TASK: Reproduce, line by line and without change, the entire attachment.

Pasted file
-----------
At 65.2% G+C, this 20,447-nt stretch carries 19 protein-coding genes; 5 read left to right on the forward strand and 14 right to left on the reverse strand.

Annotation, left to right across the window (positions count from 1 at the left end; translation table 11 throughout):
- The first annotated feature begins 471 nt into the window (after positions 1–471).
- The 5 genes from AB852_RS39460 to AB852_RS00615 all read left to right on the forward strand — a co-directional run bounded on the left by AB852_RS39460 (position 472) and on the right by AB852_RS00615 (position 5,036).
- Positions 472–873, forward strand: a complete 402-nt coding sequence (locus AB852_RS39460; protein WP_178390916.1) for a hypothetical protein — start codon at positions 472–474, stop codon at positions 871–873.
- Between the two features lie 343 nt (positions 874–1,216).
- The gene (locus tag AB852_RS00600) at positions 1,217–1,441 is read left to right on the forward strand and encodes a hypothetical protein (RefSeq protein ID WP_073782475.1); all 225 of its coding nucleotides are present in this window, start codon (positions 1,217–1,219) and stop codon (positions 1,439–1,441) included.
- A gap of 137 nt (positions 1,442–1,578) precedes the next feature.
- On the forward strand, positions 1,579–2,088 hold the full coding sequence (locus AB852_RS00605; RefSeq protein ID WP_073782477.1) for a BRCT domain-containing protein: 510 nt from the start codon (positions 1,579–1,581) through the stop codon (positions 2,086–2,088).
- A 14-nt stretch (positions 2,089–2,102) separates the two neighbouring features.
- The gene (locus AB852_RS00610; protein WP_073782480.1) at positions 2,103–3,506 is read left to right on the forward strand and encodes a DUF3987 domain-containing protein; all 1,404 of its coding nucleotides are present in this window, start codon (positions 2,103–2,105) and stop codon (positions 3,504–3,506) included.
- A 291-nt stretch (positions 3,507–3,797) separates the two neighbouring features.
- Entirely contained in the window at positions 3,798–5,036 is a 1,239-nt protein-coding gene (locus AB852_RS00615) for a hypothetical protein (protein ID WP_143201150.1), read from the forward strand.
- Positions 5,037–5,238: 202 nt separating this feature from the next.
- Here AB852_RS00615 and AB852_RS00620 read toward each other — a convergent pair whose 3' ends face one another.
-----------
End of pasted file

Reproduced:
At 65.2% G+C, this 20,447-nt stretch carries 19 protein-coding genes; 5 read left to right on the forward strand and 14 right to left on the reverse strand.

Annotation, left to right across the window (positions count from 1 at the left end; translation table 11 throughout):
- The first annotated feature begins 471 nt into the window (after positions 1–471).
- The 5 genes from AB852_RS39460 to AB852_RS00615 all read left to right on the forward strand — a co-directional run bounded on the left by AB852_RS39460 (position 472) and on the right by AB852_RS00615 (position 5,036).
- Positions 472–873, forward strand: a complete 402-nt coding sequence (locus AB852_RS39460; protein WP_178390916.1) for a hypothetical protein — start codon at positions 472–474, stop codon at positions 871–873.
- Between the two features lie 343 nt (positions 874–1,216).
- The gene (locus tag AB852_RS00600) at positions 1,217–1,441 is read left to right on the forward strand and encodes a hypothetical protein (RefSeq protein ID WP_073782475.1); all 225 of its coding nucleotides are present in this window, start codon (positions 1,217–1,219) and stop codon (positions 1,439–1,441) included.
- A gap of 137 nt (positions 1,442–1,578) precedes the next feature.
- On the forward strand, positions 1,579–2,088 hold the full coding sequence (locus AB852_RS00605; RefSeq protein ID WP_073782477.1) for a BRCT domain-containing protein: 510 nt from the start codon (positions 1,579–1,581) through the stop codon (positions 2,086–2,088).
- A 14-nt stretch (positions 2,089–2,102) separates the two neighbouring features.
- The gene (locus AB852_RS00610; protein WP_073782480.1) at positions 2,103–3,506 is read left to right on the forward strand and encodes a DUF3987 domain-containing protein; all 1,404 of its coding nucleotides are present in this window, start codon (positions 2,103–2,105) and stop codon (positions 3,504–3,506) included.
- A 291-nt stretch (positions 3,507–3,797) separates the two neighbouring features.
- Entirely contained in the window at positions 3,798–5,036 is a 1,239-nt protein-coding gene (locus AB852_RS00615) for a hypothetical protein (protein ID WP_143201150.1), read from the forward strand.
- Positions 5,037–5,238: 202 nt separating this feature from the next.
- Here AB852_RS00615 and AB852_RS00620 read toward each other — a convergent pair whose 3' ends face one another.